Combustion Basics | CleanBoiler.org
LP or Natural Gas Fired Appliance Combustion Products
A Guide to LP or Natural Gas Fired Appliance Combustion Products found in Flue Gas Exhaust. Natural gas, currently supplying about 22% of energy in the U.S., has been used as a fuel since its development by the Chinese more than 2500 years ago.
Selective non-catalytic reduction involves the injection of a NOx reducing agent, such as ammonia or urea, into the boiler exhaust gases at a temperature of approximately 1400-1600°F. The ammonia or urea breaks down the NOx in the exhaust gases into water and atmospheric nitrogen. Selective non-catalytic reduction reduces NOx up to 70%.
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emissions from natural gas-fired boilers and furnaces include nitrogen oxides (NOx), carbon monoxide (CO), and carbon dioxide (CO 2 ), and trace amounts of sulfur dioxide (SO 2 ), particulate matter (PM), organic compounds, and other greenhouse gases.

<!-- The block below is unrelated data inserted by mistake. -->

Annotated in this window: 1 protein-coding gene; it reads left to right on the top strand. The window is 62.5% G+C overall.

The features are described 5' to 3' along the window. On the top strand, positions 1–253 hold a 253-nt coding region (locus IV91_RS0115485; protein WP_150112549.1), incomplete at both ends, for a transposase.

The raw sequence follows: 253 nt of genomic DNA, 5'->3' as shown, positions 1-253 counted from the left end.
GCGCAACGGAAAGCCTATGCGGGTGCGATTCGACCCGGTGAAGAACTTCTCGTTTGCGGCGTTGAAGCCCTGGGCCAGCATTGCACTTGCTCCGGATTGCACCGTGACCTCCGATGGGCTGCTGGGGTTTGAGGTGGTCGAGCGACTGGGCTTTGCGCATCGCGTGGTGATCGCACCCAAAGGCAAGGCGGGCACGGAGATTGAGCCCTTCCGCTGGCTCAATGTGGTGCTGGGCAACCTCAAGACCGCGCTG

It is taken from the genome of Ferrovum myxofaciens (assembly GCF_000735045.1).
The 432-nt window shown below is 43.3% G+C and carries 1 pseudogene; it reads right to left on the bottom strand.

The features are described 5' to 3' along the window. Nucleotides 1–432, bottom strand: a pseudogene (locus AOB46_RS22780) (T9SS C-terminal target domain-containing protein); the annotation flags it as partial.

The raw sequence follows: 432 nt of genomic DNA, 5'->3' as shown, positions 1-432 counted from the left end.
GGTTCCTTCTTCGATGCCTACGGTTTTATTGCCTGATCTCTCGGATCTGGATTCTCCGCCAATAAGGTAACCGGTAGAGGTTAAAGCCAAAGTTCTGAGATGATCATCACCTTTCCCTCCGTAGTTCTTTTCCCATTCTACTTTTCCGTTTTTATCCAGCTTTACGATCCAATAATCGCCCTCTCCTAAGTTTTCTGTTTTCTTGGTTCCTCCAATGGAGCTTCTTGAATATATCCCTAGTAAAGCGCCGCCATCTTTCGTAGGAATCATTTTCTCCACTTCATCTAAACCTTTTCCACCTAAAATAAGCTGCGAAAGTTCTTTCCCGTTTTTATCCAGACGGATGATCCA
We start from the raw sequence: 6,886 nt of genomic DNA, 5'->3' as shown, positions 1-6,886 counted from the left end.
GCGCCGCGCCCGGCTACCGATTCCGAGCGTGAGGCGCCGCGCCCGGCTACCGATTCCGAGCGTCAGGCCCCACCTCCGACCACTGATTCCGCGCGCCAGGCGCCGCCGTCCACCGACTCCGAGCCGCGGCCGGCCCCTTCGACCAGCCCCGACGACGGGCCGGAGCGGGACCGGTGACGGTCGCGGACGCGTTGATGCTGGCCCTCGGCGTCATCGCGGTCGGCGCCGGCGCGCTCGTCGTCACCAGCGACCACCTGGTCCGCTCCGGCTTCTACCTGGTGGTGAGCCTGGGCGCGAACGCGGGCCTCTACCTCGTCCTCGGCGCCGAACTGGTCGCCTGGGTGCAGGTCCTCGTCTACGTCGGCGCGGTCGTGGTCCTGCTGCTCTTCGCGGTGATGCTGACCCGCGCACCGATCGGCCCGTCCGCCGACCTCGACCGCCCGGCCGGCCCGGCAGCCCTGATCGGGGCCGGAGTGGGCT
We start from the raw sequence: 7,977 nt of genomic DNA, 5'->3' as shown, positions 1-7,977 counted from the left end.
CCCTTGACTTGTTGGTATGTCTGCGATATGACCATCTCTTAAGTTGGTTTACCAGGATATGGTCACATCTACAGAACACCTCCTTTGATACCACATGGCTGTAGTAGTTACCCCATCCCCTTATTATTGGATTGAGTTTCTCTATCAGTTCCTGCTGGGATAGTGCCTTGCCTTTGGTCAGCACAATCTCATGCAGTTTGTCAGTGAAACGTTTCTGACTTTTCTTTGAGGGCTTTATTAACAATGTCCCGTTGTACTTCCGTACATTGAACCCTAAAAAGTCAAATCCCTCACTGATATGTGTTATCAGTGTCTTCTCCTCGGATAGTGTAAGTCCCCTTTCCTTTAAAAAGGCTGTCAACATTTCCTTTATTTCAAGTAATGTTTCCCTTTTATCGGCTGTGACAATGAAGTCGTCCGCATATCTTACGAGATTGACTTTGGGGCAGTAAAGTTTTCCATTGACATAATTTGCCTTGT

The products of full combustion for natural gas primarily consist of carbon dioxide, water vapor, nitrogen and excess oxygen. The oxygen supply for combustion usually comes from air. Because air contains a large amount of nitrogen, the required volume of air is much larger than the required volume of oxygen.
CO2, CH4, and N2O emissions are all produced during natural gas combustion. In properly tuned boilers, nearly all of the fuel carbon (99.9 percent) in natural gas is converted to CO2 during the combustion process. This conversion is relatively independent of boiler or combustor type. Fuel carbon